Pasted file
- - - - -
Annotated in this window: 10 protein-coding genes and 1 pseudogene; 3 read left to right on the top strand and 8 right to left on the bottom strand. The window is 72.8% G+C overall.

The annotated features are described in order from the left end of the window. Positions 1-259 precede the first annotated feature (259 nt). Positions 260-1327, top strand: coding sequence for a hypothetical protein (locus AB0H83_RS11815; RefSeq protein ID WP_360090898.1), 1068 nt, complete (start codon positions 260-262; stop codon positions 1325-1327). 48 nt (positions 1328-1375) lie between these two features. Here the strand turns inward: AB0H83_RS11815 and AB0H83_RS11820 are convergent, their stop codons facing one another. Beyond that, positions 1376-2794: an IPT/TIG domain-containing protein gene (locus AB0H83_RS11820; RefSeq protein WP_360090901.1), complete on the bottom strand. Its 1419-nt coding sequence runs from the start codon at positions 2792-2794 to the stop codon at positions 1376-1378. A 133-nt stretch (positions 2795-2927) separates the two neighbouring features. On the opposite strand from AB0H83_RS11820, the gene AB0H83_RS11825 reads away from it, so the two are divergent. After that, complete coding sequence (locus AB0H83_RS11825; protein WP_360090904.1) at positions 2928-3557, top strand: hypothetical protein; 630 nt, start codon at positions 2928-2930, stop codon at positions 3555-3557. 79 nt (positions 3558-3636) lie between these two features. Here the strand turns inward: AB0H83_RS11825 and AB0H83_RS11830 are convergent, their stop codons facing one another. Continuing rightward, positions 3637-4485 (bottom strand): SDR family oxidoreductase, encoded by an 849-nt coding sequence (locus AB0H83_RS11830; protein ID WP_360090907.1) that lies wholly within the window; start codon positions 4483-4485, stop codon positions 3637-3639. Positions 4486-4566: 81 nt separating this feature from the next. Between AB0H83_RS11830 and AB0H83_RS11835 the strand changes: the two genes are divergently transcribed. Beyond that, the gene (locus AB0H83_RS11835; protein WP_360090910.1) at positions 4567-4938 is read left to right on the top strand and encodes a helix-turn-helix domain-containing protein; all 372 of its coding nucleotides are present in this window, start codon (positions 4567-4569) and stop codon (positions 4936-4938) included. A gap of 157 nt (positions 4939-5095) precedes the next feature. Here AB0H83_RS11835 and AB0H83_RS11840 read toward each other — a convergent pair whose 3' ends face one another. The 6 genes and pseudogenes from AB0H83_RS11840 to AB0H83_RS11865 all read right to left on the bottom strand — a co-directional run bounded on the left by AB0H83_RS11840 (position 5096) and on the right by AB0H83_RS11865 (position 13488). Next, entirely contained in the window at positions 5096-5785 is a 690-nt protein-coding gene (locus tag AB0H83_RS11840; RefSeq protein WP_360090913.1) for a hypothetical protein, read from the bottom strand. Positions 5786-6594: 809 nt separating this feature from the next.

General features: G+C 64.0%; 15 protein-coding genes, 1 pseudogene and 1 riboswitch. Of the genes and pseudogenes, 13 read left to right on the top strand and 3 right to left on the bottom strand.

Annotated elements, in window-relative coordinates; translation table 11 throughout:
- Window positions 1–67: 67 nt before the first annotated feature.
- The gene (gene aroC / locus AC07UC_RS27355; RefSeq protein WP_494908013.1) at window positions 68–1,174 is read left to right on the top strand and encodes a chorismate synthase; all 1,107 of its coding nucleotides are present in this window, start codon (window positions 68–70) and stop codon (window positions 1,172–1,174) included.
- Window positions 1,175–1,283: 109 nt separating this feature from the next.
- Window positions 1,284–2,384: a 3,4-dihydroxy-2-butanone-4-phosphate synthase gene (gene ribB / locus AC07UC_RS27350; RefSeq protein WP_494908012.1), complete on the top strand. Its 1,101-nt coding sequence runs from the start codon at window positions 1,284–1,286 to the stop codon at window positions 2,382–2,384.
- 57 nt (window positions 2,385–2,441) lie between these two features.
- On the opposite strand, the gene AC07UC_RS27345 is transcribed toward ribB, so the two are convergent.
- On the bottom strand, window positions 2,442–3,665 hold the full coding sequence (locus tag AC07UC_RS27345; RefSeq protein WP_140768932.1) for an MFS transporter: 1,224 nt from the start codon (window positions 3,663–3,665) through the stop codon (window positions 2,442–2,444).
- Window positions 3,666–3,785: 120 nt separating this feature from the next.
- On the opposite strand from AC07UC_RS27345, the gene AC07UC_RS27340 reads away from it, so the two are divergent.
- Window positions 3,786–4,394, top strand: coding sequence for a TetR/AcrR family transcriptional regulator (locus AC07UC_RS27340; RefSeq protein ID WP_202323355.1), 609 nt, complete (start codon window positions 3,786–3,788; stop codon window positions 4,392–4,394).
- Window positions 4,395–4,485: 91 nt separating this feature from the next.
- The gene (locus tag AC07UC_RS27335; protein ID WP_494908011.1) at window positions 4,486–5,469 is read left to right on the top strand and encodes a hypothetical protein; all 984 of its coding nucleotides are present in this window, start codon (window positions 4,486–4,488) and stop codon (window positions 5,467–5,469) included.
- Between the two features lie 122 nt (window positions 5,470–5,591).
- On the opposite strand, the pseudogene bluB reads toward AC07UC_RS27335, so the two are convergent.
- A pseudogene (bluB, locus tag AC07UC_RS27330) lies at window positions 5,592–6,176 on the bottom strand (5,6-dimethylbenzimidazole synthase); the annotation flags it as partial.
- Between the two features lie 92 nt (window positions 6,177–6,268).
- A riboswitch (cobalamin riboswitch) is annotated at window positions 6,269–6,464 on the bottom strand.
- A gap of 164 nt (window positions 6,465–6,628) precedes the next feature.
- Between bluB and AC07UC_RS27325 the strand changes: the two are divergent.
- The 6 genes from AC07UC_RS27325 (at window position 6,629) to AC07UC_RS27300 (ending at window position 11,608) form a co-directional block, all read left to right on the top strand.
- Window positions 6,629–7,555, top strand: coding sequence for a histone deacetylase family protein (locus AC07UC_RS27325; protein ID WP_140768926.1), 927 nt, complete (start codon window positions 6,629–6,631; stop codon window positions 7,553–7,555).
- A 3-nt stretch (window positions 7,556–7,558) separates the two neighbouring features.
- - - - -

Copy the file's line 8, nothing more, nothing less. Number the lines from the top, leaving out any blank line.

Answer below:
- Window positions 1,284–2,384: a 3,4-dihydroxy-2-butanone-4-phosphate synthase gene (gene ribB / locus AC07UC_RS27350; RefSeq protein WP_494908012.1), complete on the top strand. Its 1,101-nt coding sequence runs from the start codon at window positions 1,284–1,286 to the stop codon at window positions 2,382–2,384.